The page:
A Moonless, Starless Sky: Ordinary Women and Men Fighting Extremism in Africa
Hachette Books. 240 pp. 2017.
I woke up in a cold sweat. Alexis Okeowo’s A Moonless Starless Sky: Ordinary Women and Men Fighting Extremism in Africa had transported me from my Harlem apartment to an uncomfortably warm night in the bush of northern Uganda. Her stories had infiltrated my dreams.
A Moonless Starless Sky tells true stories of individuals’ relationships with extremism. At first glance, each story may seem far away, alien, and unrelatable. However, Okeowo’s narratives are focused on people. Emotions are universal. You don’t have to know where Uganda is on the map, or the history of Somalia before and after the Black Hawk Down episode, to connect with the memoirs she recounts. Her descriptions evoke from you emotions, relationships, and dreams.
I’ve spent the majority of my career focused on conflicts in sub-Saharan Africa. My first trip to Africa was in the mid-2000s. I spent a semester at King’s College Budo, an elite Ugandan private school just outside Kampala. Okeowo’s sentiment in her forward is applicable to me, too: “I didn’t plan on becoming obsessed with Africa.” From 2011 to 2015 I worked on various projects in Somalia and lived in Mogadishu for part of that time. Despite my exposure to the region, Okeowo’s stories from Uganda and Somalia are still well outside of my own life experiences, yet they resonate.
In one powerful story, Okeowo follows a Ugandan couple, Eunice and Bosco, who were abducted by the Lord’s Resistance Army (LRA). The LRA became known in the United States principally through the Kony 2012 campaign, produced by the organization Invisible Children, Inc. Eunice and Bosco’s story begins with their abduction, continues with a version of the Stockholm syndrome, and ends with their attempts to return to normalcy. Gut-wrenching at times, the couple’s story is ultimately one of partnership.
The Ugandan context around Eunice and Bosco will be new to most people. Landlocked and comparatively small, Uganda remains little known outside of the Africanist community. Despite the time I’d spent there, it took me a long while to become aware of the realities in Uganda’s north. The LRA is a rebel group that originated as a form of civilian resistance to the newly formed southerner-heavy government led by Yoweri Museveni. The group has had multiple mutations, creating an ebb and flow in its strength and size. The most recent iteration is a pseudo-Christian rebel group notorious for small-scale bush warfare and abductions of young people. Today’s LRA pales in comparative strength to the LRA that Eunice and Bosco were caught up in.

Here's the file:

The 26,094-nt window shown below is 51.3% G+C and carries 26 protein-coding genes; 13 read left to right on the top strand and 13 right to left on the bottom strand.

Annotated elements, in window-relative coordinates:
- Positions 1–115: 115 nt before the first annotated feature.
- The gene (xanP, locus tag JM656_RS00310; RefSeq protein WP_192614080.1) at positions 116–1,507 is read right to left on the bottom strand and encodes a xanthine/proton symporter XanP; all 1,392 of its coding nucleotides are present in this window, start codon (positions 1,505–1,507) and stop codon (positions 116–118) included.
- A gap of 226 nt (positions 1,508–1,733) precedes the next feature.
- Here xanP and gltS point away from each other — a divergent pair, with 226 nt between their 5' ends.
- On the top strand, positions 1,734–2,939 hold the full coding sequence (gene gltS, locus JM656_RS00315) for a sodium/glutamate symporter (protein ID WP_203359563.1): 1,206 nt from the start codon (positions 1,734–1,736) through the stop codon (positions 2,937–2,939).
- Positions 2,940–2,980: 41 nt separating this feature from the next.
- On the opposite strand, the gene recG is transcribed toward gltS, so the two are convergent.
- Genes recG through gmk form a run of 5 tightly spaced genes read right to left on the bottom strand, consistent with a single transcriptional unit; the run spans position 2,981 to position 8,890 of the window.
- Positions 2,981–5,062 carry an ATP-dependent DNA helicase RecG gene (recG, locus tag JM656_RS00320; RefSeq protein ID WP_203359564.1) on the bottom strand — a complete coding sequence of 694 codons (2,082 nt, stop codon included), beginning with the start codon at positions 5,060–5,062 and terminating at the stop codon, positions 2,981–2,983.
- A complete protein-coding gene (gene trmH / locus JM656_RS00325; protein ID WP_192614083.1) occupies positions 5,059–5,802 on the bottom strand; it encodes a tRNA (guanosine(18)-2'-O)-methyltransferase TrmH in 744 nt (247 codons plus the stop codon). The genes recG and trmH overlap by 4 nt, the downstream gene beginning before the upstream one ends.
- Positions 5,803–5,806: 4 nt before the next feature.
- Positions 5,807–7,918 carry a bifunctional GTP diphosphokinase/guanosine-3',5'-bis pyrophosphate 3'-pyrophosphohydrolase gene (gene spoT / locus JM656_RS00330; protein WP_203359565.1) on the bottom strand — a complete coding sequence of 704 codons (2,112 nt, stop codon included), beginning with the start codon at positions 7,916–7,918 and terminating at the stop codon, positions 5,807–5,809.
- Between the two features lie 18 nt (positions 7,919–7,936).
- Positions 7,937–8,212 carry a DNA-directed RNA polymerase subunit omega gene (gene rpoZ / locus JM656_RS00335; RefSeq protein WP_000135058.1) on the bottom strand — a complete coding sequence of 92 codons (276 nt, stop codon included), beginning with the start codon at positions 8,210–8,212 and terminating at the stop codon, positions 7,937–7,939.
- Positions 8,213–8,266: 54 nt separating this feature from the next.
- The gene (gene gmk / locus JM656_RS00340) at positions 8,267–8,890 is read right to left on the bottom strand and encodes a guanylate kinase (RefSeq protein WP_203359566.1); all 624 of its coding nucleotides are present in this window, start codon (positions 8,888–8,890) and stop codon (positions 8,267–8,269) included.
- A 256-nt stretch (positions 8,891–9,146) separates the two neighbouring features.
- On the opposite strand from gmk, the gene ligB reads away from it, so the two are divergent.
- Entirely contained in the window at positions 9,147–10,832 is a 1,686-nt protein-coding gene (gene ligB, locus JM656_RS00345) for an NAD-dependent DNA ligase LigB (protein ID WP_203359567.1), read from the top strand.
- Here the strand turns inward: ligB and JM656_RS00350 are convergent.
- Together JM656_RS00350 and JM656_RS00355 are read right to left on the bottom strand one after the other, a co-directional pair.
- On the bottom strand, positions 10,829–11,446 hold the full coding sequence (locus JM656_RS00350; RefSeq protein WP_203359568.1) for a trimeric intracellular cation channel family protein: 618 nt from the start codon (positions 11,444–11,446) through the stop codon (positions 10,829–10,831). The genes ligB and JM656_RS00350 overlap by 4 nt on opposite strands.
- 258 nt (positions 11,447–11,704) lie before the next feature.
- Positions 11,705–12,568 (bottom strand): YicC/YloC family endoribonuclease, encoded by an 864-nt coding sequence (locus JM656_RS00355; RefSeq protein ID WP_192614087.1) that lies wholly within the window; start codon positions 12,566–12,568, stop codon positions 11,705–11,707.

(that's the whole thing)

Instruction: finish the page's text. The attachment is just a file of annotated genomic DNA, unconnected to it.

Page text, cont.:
In Somalia, Okeowo turns to the story of Aisha, a teenager who loves to play basketball. But the presence of Al Shabaab makes her passion a game of life and death. Somalia remains one of the most misunderstood countries in the world. Framed by Black Hawk Down and not much else, the perennial perception of the country as the most dangerous place in the world remains. Emanating from local governance and militia structures, Al Shabaab came to prominence in 2007 as a result of the Ethiopian-led, U.S.- backed invasion of Somalia. Now an Al Qaeda-affiliated terrorist group, Al Shabaab has had a fluctuating jurisdiction in the country. At one point it controlled large swaths of territory. Today, while the group still controls some land, Al Shabaab has been reduced to a more traditional terrorist organization that organizes one-off high-causality attacks. Aisha’s story is one of resistance, perseverance, and the pursuit of her dream to play basketball.
Context is ultimately secondary to the fact that these are people. While the situations they are going through may be incomprehensibly far from the experiences of most people, their emotions and what they deem important remain hauntingly familiar.
Descriptions of Eunice and Bosco’s life, without context, could place them anywhere: “He wasn’t sure therapy would help much, and he valued doing, taking care of his responsibilities, more than talking about the past. Edimon [his son] was still sick, but at least Bosco could watch over and protect him.” Bosco could be any one of us. The stresses of fatherhood and grappling with one’s past are not unfamiliar feelings to many of us. Aisha’s story is similarly relatable. Okeowo describes her, at the moment, as “the embodiment of a feminine Somali woman, one who was giggling about her boyfriend and constantly checking her phone.” It is easy to forget that, at the same time, she is being threatened by Al Shabaab militants who say they will cut her throat.
Okeowo’s storytelling style is uniquely and evocatively one of connection. At the beginning, despite her role as narrator, she remains mostly removed from the stories. Slowly, Okeowo becomes increasingly entwined: “It had been sad, but that was only part of why the story had consumed me. I had conducted an extensive, invasive procedure on Eunice and Bosco, pried into their lives and had them tell me their most personal thoughts and encounters. The end result was sometimes unsettling, sometimes surprisingly familiar. I had become part of their lives, and they were now part of mine.” Her increasing personal integration into the stories she so beautifully weaves provides perspective, exemplifying how one New Yorker was able to engage with stories so seemingly alien, so far from her own.
Beyond proving herself such an engaging storyteller, Okeowo offers a template to those who want to connect with lives falling so far outside their own experiences that they appear all but incomprehensible. The connective tissue here is the unironic universality of personal emotions. The author is able to capture these emotions efficiently and succinctly, sharing relatable stories that are transporting, and which will transport you, as they did me.